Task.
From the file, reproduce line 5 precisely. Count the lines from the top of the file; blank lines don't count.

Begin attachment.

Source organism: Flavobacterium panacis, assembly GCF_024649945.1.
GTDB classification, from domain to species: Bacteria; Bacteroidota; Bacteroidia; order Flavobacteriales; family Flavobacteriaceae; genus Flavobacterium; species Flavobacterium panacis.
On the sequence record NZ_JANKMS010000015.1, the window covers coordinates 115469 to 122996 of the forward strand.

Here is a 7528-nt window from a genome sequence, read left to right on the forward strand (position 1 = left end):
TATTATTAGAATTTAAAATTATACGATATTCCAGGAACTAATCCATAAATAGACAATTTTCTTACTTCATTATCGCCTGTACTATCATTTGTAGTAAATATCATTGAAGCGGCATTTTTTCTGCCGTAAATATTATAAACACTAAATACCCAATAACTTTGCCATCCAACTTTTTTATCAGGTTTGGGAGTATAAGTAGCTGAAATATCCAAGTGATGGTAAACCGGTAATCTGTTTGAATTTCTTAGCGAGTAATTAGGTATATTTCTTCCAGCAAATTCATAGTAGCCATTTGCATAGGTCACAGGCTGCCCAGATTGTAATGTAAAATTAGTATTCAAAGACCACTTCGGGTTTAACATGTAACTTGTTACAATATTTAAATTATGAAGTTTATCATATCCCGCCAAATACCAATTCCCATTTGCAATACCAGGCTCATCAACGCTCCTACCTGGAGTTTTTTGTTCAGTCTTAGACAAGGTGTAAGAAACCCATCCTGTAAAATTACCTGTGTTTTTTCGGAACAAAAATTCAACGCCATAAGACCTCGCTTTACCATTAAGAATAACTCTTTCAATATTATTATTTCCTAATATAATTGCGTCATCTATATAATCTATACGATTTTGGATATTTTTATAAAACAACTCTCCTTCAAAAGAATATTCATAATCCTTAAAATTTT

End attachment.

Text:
TATTATTAGAATTTAAAATTATACGATATTCCAGGAACTAATCCATAAATAGACAATTTTCTTACTTCATTATCGCCTGTACTATCATTTGTAGTAAATATCATTGAAGCGGCATTTTTTCTGCCGTAAATATTATAAACACTAAATACCCAATAACTTTGCCATCCAACTTTTTTATCAGGTTTGGGAGTATAAGTAGCTGAAATATCCAAGTGATGGTAAACCGGTAATCTGTTTGAATTTCTTAGCGAGTAATTAGGTATATTTCTTCCAGCAAATTCATAGTAGCCATTTGCATAGGTCACAGGCTGCCCAGATTGTAATGTAAAATTAGTATTCAAAGACCACTTCGGGTTTAACATGTAACTTGTTACAATATTTAAATTATGAAGTTTATCATATCCCGCCAAATACCAATTCCCATTTGCAATACCAGGCTCATCAACGCTCCTACCTGGAGTTTTTTGTTCAGTCTTAGACAAGGTGTAAGAAACCCATCCTGTAAAATTACCTGTGTTTTTTCGGAACAAAAATTCAACGCCATAAGACCTCGCTTTACCATTAAGAATAACTCTTTCAATATTATTATTTCCTAATATAATTGCGTCATCTATATAATCTATACGATTTTGGATATTTTTATAAAACAACTCTCCTTCAAAAGAATATTCATAATCCTTAAAATTTT